New Jersey Landlord Tenant Rights 2024


What New Jersey landlords need to do

Landlords in New Jersey are not allowed to rent out their homes unless they meet basic health and safety standards. Here is a list of amenities and how they meet New Jersey’s standards for having a home:

Item Has to Provide? Has to Fix/Replace?
Heating/AC Only Heating (Oct. 1- May 15) Yes
Hot Water Yes Yes
Kitchen Appliances No No
Garbage Containers/Removal Only Containers Only If Provided
Smoke and Carbon Monoxide (CO) Detectors Yes Yes
Mold N/A Yes
Pest Control N/A Yes

New Jersey renters have the right to ask for repairs

Landlords have to make fixes as soon as they are needed. In New Jersey, landlords have to fix problems within a “adequate” amount of time after getting written notice from renters through certified mail with a request for a return receipt.

New Jersey tenants can sue for costs or a court order to force the landlord to make fixes if repairs aren’t done on time. They can also fix things up and take the money off the rent.

What New Jersey Renters Need to do:

In addition to paying rent on time, people who live in New Jersey must:

  • Make sure the unit is safe and ready to live in.
  • Keep the outlets germ-free and clean.
  • Fix or maintain small things.
  • Do not bother other renters or neighbors.

Moving out in New Jersey

Tenants can be kicked out of their homes in New Jersey for the following reasons:

  1. Rent Not Paid: If a tenant in New Jersey doesn’t pay rent, the owner doesn’t have to give any notice. But if the renter has a history of not paying rent on time, you should give them a 30-day notice to leave before going to court to evict them.
  2. Lease Violation: If a tenant breaks the terms of their lease, the owner must first give them a warning and then a Notice to Cease. The owner can give you a 30-day notice to leave if you don’t fix the problem. If the renter doesn’t follow the rules, the owner can try to evict them legally.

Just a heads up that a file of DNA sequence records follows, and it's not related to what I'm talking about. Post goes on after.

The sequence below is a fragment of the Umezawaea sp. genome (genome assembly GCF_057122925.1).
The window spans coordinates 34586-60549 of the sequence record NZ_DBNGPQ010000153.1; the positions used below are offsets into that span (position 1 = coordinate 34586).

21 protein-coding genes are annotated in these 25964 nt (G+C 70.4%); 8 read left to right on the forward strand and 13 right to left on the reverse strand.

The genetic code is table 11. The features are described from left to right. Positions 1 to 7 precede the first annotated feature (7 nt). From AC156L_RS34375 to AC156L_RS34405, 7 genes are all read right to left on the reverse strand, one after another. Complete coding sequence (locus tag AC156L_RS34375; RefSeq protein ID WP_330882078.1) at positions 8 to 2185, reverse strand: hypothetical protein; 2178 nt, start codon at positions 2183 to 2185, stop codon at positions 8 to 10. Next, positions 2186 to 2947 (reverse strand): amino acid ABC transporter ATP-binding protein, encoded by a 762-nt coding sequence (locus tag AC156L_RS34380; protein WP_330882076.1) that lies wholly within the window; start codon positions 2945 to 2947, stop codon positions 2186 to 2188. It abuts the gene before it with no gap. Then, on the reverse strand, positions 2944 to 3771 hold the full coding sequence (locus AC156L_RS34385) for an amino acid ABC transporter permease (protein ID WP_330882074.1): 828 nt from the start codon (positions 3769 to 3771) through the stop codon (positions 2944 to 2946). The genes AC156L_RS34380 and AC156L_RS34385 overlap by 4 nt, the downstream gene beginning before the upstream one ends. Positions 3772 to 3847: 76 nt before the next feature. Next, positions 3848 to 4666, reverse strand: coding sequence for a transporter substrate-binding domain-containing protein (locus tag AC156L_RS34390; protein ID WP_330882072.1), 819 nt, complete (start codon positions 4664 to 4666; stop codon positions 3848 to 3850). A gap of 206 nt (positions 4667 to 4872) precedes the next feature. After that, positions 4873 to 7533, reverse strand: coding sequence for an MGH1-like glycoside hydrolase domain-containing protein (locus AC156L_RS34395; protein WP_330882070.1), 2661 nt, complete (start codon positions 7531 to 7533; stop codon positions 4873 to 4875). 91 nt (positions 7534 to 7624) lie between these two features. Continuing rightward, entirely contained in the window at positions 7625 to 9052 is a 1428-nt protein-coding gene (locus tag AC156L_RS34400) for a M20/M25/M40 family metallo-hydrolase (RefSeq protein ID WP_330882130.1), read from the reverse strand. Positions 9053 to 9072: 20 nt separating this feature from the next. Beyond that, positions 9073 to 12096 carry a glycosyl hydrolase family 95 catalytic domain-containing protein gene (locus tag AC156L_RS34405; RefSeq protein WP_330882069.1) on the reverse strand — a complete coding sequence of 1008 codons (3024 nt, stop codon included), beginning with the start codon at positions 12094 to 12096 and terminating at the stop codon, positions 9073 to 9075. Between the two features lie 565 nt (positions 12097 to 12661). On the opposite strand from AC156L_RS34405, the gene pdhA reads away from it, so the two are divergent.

3. Disruptive Behavior: If a renter is being disruptive and making it hard for other tenants to enjoy the property peacefully, the landlord can send them a Notice to Cease. The owner can give the tenant a 3-day Notice to Quit if they keep acting badly.
  4. Negligence/Property Damage: A renter can be kicked out if they are very careless or purposely damage the property. A 3-day Notice to Quit can be given by a landlord.
  5. Housing Violations: A landlord can give a renter a 3-Month Notice to Quit if the government tells them that their rental property doesn’t follow health and safety rules.
  6. Stopping to Use a Rental Property: If the owner no longer wants to rent out the property, they can give the tenant an 18-month Notice to Quit before starting the eviction process.
  7. renter Refuses to Accept Reasonable Lease Changes: If a renter refuses to accept reasonable lease changes, landlords may give them a one-month notice to quit before filing for eviction.
  8. Condo Conversion: If the owner wants to turn the rental property into a condo, the landlord has to give the renter a 3-year Notice to Quit.
  9. Personal Use or Sale of Rental Property: A landlord must give a 2-month Notice to Quit if they want to sell a rental property to a buyer who plans to live there, or if the present owner wants to live there.
  10. Termination of Employment: If a renter got the rental unit as part of their job and will no longer be working there, the landlord must give them a 3-day notice to leave.
  11. Acts That Are Illegal: If someone does something illegal, their New Jersey owner can give them a 3-day Notice to Quit. This warning is valid for illegal drug use or possession, assault, willful property damage, and acting in a disorderly manner.

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Deposits for security in New Jersey

Collections and Holdings: The following rules govern how security deposits are collected and kept:

  • 1½ months’ rent is the most.
  • Inventory: To collect security deposits, landlords are not required to write down what state the rental unit is in at the beginning of the lease term.
  • Holding Requirement: Landlords must put security deposits in an account that earns interest or buy money market fund shares.
  • Interest: Landlords must either pay interest or invest the money and make money from a money market fund.
  • Required Receipt: When rent is paid in cash, landlords must show proof of payment.

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